June 18, 2010

On January 12th our eyes became riveted to the television and our hearts broken as we watched round the clock coverage of the earthquake in Haiti.  At a shocking magnitude of 7.0, the earthquake was one of the worst natural disasters the world has ever seen.  It is estimated that over 100,000 people died, and left 1.5 million homeless and in need of aid.

Atlanta Fine Homes Sotheby’s International Realty agents and staff, like others, could not just sit back and watch the devastation but were moved to spring into action.  As a result, we were compelled to send over $1000 in donations to the following relief agencies:

Samaritan’s Purse is a nondenominational evangelical Christian organization providing spiritual and physical aid to hurting people around the world. Since 1970, Samaritan’s Purse has helped meet needs of people who are victims of war, poverty, natural disasters, disease, and famine with the purpose of sharing God’s love through His Son, Jesus Christ.

Doctors Without Borders/Médecins Sans Frontières (MSF) is an international medical humanitarian organization created by doctors and journalists in France in 1971.  Today, MSF provides aid in nearly 60 countries to people whose survival is threatened by violence, neglect, or catastrophe, primarily due to armed conflict, epidemics, malnutrition, and exclusion from health care or natural disasters.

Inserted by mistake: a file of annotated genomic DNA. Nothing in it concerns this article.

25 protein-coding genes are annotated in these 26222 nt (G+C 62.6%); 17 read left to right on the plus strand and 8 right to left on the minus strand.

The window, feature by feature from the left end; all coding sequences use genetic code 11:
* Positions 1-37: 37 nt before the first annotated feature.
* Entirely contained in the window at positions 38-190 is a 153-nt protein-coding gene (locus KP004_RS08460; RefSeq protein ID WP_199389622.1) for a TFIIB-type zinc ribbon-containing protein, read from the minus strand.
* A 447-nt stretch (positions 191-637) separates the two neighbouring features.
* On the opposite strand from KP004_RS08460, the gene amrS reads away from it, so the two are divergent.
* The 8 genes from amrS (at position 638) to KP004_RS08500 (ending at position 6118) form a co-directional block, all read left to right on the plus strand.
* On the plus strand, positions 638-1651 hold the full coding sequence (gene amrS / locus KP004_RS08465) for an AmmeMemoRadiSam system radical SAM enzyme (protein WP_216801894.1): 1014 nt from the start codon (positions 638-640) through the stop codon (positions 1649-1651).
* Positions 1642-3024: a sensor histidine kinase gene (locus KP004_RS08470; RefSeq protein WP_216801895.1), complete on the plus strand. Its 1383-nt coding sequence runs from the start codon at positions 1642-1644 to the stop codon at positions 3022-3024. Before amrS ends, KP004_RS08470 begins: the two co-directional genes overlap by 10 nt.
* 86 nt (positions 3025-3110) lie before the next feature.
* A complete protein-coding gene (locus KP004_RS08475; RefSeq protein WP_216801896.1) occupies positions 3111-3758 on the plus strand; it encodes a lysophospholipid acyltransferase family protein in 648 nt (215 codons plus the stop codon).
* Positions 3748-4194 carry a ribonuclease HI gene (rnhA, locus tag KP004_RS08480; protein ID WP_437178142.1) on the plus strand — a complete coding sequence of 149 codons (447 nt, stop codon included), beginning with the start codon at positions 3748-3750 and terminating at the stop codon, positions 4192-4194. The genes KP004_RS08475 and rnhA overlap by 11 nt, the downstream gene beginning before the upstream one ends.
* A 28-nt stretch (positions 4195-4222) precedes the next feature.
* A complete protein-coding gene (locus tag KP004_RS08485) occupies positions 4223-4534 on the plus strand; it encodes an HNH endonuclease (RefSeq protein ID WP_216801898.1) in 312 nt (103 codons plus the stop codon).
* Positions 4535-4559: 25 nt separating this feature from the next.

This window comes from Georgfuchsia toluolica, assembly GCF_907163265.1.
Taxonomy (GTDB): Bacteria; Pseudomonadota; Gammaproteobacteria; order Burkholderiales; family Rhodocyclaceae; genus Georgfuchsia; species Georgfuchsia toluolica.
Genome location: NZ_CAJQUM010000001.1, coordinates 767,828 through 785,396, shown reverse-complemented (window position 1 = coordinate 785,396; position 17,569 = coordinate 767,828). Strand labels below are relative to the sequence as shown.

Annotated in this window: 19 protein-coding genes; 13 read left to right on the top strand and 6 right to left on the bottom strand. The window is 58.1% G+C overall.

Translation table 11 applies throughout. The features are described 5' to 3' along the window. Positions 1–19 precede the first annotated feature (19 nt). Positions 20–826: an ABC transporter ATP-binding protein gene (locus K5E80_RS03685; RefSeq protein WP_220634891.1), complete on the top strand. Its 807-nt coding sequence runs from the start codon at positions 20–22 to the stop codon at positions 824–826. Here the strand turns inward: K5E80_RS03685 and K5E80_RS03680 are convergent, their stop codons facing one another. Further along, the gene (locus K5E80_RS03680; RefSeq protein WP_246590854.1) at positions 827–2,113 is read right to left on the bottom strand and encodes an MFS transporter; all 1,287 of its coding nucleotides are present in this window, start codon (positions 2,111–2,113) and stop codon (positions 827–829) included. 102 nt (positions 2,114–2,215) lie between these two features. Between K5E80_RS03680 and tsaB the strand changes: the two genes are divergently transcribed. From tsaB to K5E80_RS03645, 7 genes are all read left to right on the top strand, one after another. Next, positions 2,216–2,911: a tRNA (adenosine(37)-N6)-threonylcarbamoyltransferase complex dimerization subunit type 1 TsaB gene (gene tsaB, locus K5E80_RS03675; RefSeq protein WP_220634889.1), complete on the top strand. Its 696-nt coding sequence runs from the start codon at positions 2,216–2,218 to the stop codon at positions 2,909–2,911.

American Red Cross– as a leader of aid and relief internationally, the American Red Cross dedicated over $1 million to help the devastation in Haiti.  You can text “HAITI” to 90999 to donate $10 to American Red Cross relief for Haiti- charges will be added to your cell phone bill.

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Real-estate pros offer tips on spotting shoddy remodels.

June 16, 2010

Shoddy remodel work On a 10-minute tour, it’s easy to be blinded by new cabinets, floors and appliances. Real-estate pros offer tips on spotting shoddy work.

By Liz Pulliam Weston

The Victorian looked fabulous.

The owner had poured thousands of dollars into refinishing the hardwood floors, replastering the walls and updating the kitchen.

What she hadn’t done was fix the home’s foundation, floor joists or beams.

“As I entered the dining room, a hutch that was 20 feet away was shaking,” said home inspector Rick Jarrett of First Home Inspections of Belmont, Ohio. Once he peered into the nearly inaccessible crawl space, Jarrett spotted the problem. “There was no understructure. It was all rotted from decay or termite damage.”